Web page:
October 2015 marks the fifteenth anniversary of UNSCR 1325 on ‘Women, Peace and Security’. Hailed as a landmark in the advancement of women’s rights, the resolution stresses the importance of integrating women and gender issues into matters of international security. Despite growing rhetoric on the importance of ‘gender security’, many argue that security interventions still fail to address the gender-specific security concerns of women in conflict and post-conflict settings, and continue to overlook the agency of women in war and peace. This panel examines the gender politics of international security. The papers identify and critically examine the local expressions of gendered agency and resistance that emerge within the context of contemporary security interventions. How are the gendered subjects of security (differently) engaged in adopting, adapting, and/or contesting security discourse and practices that are targeted at them? Dominant discourses and practices of international security tend to (re)produce and legitimise restrictive understandings of ‘women’s agency’. In contrast, these papers develop more nuanced conceptualisations of the modes of agency and resistance that are fostered and deployed in various sites of (in)security. The panel explores how a deeper understanding of gendered agency allows us rethink dominant distinctions between ‘women’/’men’ ‘local’/’international’, ‘civil’/’political’ and ‘war’/’peace’.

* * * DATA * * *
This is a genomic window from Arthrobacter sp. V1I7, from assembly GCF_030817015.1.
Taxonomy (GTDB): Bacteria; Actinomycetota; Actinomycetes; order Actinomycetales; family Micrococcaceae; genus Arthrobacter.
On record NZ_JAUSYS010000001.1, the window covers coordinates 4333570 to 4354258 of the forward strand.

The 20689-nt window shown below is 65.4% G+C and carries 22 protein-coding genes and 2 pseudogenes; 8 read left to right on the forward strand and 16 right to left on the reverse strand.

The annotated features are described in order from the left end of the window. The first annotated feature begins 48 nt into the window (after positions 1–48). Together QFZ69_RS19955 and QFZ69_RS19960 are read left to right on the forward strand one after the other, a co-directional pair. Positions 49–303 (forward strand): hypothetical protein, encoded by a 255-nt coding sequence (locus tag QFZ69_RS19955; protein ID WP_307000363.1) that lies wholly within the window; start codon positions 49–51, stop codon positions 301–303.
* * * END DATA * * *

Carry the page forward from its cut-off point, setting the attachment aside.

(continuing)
BISA Public Statement regarding the situation for Academics in Turkey

Dear BISA members

Happy new year. The Board of Trustees has lent BISA’s full support to a joint public statement released yesterday by a number of professional associations in international studies, seeking to raise their voices against the situation faced by academic colleagues in Turkey and threats to their academic freedom. This statement is provided below. Collectively the Associations would like to seek as wide a dissemination of the public statement as possible, and to this end would invite you to consider disseminating among your networks as you feel appropriate. We would also like to invite our Working Group convenors to consider distributing to their members by e-mail or through social media. If you feel inclined to do so, we appreciate your help in the effort to raise the profile of this issue.

Best wishes